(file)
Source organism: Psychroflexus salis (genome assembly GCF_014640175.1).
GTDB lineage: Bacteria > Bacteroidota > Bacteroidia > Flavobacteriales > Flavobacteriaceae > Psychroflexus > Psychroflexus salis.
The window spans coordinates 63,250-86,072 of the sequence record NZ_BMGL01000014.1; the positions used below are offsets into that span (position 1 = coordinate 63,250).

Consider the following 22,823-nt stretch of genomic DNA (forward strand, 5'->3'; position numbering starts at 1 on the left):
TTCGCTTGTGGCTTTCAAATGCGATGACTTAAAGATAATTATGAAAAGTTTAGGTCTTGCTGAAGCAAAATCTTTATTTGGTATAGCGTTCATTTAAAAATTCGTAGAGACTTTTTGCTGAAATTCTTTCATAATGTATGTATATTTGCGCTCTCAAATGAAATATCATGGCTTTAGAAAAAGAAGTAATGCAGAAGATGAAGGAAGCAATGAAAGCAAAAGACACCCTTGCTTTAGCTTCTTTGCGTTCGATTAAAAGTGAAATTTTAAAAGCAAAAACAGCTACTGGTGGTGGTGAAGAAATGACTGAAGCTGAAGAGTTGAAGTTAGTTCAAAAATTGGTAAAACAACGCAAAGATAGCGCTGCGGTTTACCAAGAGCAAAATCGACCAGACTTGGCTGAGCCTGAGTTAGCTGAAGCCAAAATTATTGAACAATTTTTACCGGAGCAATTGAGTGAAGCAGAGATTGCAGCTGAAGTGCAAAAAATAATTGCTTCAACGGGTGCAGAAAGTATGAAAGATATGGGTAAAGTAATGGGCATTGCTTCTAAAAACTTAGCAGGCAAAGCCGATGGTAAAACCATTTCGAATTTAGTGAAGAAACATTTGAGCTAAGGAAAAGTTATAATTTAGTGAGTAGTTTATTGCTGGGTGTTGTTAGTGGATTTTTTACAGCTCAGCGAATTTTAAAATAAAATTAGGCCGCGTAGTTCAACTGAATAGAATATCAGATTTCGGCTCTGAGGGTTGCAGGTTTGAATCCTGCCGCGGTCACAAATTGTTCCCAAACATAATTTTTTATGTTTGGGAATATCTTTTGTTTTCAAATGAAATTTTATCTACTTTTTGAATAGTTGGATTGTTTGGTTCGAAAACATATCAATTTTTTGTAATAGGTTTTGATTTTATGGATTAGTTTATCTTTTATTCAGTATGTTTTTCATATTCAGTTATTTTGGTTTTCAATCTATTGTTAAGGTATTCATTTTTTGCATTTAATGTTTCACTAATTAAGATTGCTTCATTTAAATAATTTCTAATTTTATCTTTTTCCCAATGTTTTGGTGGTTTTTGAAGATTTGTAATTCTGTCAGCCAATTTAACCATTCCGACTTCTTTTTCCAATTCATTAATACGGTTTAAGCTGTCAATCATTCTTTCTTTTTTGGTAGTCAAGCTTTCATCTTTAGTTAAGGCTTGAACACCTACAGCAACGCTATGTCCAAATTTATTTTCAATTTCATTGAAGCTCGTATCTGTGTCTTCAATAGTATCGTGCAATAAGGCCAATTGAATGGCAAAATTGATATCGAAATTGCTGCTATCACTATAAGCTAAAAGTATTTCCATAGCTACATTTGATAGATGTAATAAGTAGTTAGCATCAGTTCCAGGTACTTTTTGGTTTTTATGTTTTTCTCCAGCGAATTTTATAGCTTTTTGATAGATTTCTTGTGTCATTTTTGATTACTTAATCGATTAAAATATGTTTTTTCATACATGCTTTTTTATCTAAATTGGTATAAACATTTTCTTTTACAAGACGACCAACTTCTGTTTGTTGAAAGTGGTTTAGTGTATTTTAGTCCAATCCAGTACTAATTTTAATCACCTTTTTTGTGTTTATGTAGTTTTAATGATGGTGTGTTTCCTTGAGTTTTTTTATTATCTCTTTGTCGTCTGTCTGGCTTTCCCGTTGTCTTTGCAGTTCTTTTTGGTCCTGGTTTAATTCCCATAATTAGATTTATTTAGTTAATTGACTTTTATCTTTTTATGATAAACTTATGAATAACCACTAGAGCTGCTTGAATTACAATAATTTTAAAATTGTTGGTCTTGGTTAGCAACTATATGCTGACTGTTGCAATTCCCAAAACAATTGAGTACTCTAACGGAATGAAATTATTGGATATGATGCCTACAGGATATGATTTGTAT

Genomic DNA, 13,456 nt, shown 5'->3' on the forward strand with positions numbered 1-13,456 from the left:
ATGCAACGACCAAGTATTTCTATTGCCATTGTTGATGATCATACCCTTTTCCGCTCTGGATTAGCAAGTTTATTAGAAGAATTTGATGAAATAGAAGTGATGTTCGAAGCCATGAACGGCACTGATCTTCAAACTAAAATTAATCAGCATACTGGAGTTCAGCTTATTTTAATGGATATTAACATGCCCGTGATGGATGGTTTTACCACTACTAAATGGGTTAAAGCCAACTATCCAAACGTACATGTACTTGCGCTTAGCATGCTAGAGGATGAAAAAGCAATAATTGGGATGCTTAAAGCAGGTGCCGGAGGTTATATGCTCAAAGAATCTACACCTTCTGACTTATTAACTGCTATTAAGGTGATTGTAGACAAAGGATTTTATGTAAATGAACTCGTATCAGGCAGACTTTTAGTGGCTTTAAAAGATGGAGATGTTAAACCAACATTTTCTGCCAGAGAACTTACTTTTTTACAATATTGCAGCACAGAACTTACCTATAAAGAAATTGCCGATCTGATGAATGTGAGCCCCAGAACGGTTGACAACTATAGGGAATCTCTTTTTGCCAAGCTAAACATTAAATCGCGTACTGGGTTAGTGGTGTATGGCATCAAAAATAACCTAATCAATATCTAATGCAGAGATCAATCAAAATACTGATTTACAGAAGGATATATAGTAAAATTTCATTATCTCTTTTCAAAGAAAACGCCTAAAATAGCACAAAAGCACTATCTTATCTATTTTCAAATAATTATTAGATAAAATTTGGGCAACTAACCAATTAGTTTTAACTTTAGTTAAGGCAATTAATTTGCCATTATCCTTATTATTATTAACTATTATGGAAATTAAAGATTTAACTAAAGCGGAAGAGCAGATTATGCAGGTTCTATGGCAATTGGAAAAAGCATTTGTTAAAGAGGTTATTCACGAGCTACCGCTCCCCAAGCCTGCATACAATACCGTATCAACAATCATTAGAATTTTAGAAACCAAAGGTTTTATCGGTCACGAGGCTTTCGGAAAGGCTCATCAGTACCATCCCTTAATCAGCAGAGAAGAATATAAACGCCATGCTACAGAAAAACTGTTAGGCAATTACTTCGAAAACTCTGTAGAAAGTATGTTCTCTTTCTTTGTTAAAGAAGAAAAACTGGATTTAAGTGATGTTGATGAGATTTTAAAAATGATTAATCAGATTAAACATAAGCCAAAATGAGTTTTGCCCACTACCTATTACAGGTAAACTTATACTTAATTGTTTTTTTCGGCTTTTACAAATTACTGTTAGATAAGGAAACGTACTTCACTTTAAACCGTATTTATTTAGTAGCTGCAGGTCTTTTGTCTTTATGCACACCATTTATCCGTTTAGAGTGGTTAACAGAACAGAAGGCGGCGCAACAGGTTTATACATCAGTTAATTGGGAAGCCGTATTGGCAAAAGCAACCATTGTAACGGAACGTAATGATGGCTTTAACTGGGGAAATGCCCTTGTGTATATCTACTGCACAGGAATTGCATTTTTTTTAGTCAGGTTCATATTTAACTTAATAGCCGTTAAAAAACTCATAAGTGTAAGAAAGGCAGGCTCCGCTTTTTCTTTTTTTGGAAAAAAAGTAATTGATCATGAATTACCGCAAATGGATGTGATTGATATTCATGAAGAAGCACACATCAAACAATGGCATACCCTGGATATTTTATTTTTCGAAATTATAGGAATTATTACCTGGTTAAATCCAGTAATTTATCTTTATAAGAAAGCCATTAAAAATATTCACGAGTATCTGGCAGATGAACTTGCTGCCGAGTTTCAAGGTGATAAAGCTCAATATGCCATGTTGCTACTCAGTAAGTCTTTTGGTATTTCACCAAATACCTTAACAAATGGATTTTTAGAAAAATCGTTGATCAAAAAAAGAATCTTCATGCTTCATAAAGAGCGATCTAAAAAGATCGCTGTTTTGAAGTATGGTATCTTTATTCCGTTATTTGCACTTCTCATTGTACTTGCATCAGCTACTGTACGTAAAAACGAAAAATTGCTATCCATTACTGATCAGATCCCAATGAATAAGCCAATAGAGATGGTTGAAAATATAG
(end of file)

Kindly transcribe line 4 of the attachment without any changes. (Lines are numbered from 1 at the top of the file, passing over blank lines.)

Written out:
Consider the following 22,823-nt stretch of genomic DNA (forward strand, 5'->3'; position numbering starts at 1 on the left):